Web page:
BIM chief executive Jim O'Toole says the salmon industry is most effectively served by the agency identifying suitable offshore sites. Photo: BIM

Ireland offers salmon farm on a plate

Ireland’s seafood development agency, Bord Iascaigh Mhara (BIM), has said the scientific research and data which it compiled when identifying an organic salmon farm site will be offered to aquaculture operators to pursue an application for a licence for the site.
Author: Editors

BIM has prospected and identified a suitable salmon farm site off Inishdalla, south east of Inishturk Island, County Mayo. The scientific analysis of the site recommended a farm with an average biennial output of 4,000 tonnes which had the potential to create significant direct and indirect employment.

BIM has identified a site for a salmon farm off Inishdalla. Photo: Wikipedia

BIM is offering the expert technical data required for the licence application to interested commercial operators. This consists of an Environmental Impact Assessment including both Environmental Impact Statement and Natura Impact Statement.

Supporting licence applicants

The agency’s chief executive, Jim O’Toole, said: “BIM’s role is to support the development of aquaculture in Ireland and we are focusing on attracting investment into this high growth sector. Following a review of our approach to developing the sector, we believe the industry is most effectively served by BIM deploying its technical expertise to identify suitable offshore sites and supporting aquaculture applications by commercial operators. We will take an enhanced role in supporting licence applicants to enable them to become successful.”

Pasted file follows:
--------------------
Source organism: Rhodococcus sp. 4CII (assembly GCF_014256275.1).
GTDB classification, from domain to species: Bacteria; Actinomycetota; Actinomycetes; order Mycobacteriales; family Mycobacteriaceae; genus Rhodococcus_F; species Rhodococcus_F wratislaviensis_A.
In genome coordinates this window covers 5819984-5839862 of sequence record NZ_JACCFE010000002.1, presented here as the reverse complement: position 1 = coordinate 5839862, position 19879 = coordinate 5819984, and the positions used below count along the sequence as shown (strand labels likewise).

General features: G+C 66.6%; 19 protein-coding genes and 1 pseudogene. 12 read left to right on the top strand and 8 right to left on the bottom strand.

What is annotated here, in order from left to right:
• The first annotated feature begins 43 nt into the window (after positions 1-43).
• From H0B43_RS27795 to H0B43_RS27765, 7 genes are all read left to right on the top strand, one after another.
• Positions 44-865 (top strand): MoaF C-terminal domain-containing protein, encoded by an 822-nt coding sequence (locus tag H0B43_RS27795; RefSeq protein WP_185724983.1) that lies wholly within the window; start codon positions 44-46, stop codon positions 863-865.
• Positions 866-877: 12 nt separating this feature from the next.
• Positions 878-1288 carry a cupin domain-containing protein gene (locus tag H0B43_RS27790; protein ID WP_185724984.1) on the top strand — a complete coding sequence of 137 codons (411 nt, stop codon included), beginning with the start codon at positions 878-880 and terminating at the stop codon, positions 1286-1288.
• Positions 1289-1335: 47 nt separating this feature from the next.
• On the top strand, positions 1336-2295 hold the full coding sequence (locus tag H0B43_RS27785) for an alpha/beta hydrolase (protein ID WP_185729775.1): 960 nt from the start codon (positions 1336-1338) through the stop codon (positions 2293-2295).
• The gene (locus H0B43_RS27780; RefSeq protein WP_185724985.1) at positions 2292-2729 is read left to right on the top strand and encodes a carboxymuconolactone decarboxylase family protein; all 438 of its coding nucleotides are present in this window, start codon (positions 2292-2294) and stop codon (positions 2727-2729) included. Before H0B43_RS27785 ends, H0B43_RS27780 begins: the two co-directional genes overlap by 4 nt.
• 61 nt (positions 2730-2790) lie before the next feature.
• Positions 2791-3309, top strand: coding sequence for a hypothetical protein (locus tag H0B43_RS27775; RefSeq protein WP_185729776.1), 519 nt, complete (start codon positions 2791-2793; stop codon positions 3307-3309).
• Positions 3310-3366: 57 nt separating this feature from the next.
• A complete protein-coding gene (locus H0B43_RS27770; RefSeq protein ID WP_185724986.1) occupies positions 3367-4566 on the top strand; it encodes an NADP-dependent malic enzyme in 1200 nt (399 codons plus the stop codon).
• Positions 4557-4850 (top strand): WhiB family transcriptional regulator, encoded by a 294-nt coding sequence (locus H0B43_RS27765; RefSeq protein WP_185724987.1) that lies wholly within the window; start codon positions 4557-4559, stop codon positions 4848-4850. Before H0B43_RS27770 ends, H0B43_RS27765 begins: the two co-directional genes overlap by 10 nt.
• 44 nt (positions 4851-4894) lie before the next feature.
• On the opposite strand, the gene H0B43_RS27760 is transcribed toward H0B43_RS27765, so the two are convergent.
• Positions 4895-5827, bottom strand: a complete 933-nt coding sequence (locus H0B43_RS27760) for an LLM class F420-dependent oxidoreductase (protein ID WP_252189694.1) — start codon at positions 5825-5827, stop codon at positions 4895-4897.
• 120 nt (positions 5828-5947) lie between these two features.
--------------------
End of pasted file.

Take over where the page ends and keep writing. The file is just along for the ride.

BIM is now developing a formal tendering process which will seek structured offers from the commercial salmon farming sector. The agency is continuing its engagement with the community on Inishturk Island to ensure that the islanders who have been supportive of the development are kept involved in the process.

Community employment

“BIM enjoys a long standing and positive relationship with the community on Inishturk and the Island’s local development committee has welcomed the development of a salmon farm. With that in mind, BIM is engaging with the local community to ensure that the criteria for the sale of the asset will include community employment and community gain proposals,” said Mr O’Toole.

“BIM sees this as a positive development for the aquaculture sector in Ireland. Providing the necessary technical data for an aquaculture licence to a commercial operator is an approach which I think will be very effective in allowing BIM to focus on what it does best supporting the industry operators to identify and develop suitable aquaculture site needed to grow the sector,” he concluded.

The expansion of salmon farming in Ireland has been held back by red tape, something the industry and the authorities are now seeking to change. No new fish farm licences were issued for a decade because of official delays, particularly over Natura sites, Special Areas of Conservation (SACs) and Special Protection Areas designated under the EU Habits and Birds Directives.

Published: 03/10/2017 at 9:03 am


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